How to Choose and Use a Tomato Cage

If you’re a gardener, you know how important it is to give your plants the best environment to grow in. Enter tomato cages. A tomato cage can work with the other environmental factors to help your tomato plants thrive in their environment. However, it’s crucial that you understand what they are, how they work, and what the different types are. Using the wrong tomato cage or even using the right cage but the wrong way can cause your plant to fail to thrive.

Tomatoes in tomato cages

Image Source: iStock(eurobanks)

If you’re a gardener, you know how important it is to give your plants the best environment to grow in. The right soil, sunlight, and water amount can all play a factor in how well your plant grows. However, sometimes you need to offer your plant support as well.
Enter tomato cages. A tomato cage can work with the other environmental factors to help your tomato plants thrive in their environment. However, it’s crucial that you understand what they are, how they work, and what the different types are. Using the wrong tomato cage or even using the right cage but the wrong way can cause your plant to fail to thrive.
 That said, when you use them correctly, you’ll be amazed at the improvements you see when growing tomatoes! Let’s look at how tomato cages work and some of the best tomato cages.

What is a Tomato Cage?

A tomato cage is a great tool to use to support your tomato plants as they grow. When used correctly, they can keep your tomato vines off the ground, making for a better growing environment for the plant.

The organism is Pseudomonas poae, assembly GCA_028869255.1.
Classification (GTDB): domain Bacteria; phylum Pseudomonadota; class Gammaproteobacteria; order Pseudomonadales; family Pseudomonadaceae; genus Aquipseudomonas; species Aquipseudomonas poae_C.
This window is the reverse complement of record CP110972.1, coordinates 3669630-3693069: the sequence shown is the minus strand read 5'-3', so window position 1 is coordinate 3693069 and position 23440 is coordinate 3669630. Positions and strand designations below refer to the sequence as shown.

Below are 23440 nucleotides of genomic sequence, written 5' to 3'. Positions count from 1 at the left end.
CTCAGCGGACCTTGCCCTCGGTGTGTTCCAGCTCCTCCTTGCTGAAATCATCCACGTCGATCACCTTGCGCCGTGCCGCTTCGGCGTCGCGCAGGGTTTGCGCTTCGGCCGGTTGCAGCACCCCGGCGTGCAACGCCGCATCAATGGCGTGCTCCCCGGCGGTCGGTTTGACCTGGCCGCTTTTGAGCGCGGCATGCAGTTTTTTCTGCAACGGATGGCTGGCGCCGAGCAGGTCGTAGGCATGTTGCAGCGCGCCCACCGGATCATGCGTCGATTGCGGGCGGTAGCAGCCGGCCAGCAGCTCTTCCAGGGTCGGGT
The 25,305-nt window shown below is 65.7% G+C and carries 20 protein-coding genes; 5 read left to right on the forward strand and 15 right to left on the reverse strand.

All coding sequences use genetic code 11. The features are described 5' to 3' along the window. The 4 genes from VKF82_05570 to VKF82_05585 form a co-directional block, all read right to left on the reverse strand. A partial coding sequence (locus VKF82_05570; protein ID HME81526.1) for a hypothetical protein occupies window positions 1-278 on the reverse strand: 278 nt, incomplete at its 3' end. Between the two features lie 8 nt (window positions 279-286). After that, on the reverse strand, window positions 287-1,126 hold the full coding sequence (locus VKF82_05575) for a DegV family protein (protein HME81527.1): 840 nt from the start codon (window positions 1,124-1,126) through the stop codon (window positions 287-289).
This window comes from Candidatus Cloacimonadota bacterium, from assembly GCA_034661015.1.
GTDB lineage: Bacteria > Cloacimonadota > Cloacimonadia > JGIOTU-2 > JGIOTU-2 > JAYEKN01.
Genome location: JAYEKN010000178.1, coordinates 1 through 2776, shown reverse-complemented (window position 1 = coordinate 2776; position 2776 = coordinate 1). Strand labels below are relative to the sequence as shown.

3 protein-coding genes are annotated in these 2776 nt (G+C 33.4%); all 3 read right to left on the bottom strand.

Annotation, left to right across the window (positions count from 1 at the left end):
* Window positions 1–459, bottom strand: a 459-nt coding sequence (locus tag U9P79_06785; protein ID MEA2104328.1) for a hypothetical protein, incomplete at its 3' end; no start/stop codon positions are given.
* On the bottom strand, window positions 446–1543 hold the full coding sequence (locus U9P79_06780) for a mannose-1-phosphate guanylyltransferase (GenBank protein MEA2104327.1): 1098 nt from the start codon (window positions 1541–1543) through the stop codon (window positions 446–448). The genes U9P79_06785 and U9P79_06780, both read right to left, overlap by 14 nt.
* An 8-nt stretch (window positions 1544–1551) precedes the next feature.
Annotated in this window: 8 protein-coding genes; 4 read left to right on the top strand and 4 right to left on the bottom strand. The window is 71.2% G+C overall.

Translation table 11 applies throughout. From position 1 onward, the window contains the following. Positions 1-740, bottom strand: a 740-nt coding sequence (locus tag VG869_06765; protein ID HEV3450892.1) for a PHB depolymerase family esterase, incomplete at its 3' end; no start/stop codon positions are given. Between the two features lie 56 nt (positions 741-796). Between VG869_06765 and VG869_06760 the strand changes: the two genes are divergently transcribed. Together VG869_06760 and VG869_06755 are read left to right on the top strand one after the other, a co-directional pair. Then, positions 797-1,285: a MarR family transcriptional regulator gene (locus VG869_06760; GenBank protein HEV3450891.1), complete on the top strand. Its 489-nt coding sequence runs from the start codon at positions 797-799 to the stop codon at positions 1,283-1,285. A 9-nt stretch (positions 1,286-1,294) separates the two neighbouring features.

Plant support is essential from seedlings to throughout the growing season. Without the proper support, your tomato plants may suffer and not produce a great crop. However, tomato cages can help give your tomato plants (and other plants, like a cucumber plant) space to grow, allowing them to thrive how they should!  
Most tomato cages are made from wires that have been formed into different shapes and placed into the ground or from wood stakes. There are many shapes, including cones, squares, and tripods, and each of them supports tomato plants in different ways. Some people may even opt for a tomato trellis, giving a larger area for tomato plant support from seedlings throughout the growing season.
It’s important to understand how to use the cages to help your tomato plants grow so that you don’t end up hurting your plant when trying to help it. However, when used correctly, you can train your tomato plant to grow up the tomato cage through the season, making for better growing conditions for the tomatoes themselves while also making for easier harvesting at the end of the season!

Using Tomato Cages

To make the most of your tomato cage, you must understand the ins and outs of them. Too often, people use a tomato cage for their tomato plants without doing the research beforehand, leading to choosing the wrong type of cage or setting it up properly. In order to set yourself up for success, check out the guidelines on when to use what type of cage when growing tomatoes and how to set it up! This will help you make decisions about whether to use smaller tomato cages or a trellis for your plant support.

Types of Tomato Cages

There are many types of tomato cages, and each one of them works for different situations. Knowing which type of tomato cage to get is vital for successfully growing your tomato plants.
  • Cone Shape The cone shape is the most common tomato cage shape, but it’s also the flimsiest. The cone shape creates a tomato tower, making it wider at the top and more narrow at the bottom, so as your tomato plant grows, it becomes much more likely to topple over. If you use the cone shape, make sure that you secure it deeply into the ground to make it as stable as possible. The affordability makes these more popular, though their function and longevity can be less than ideal.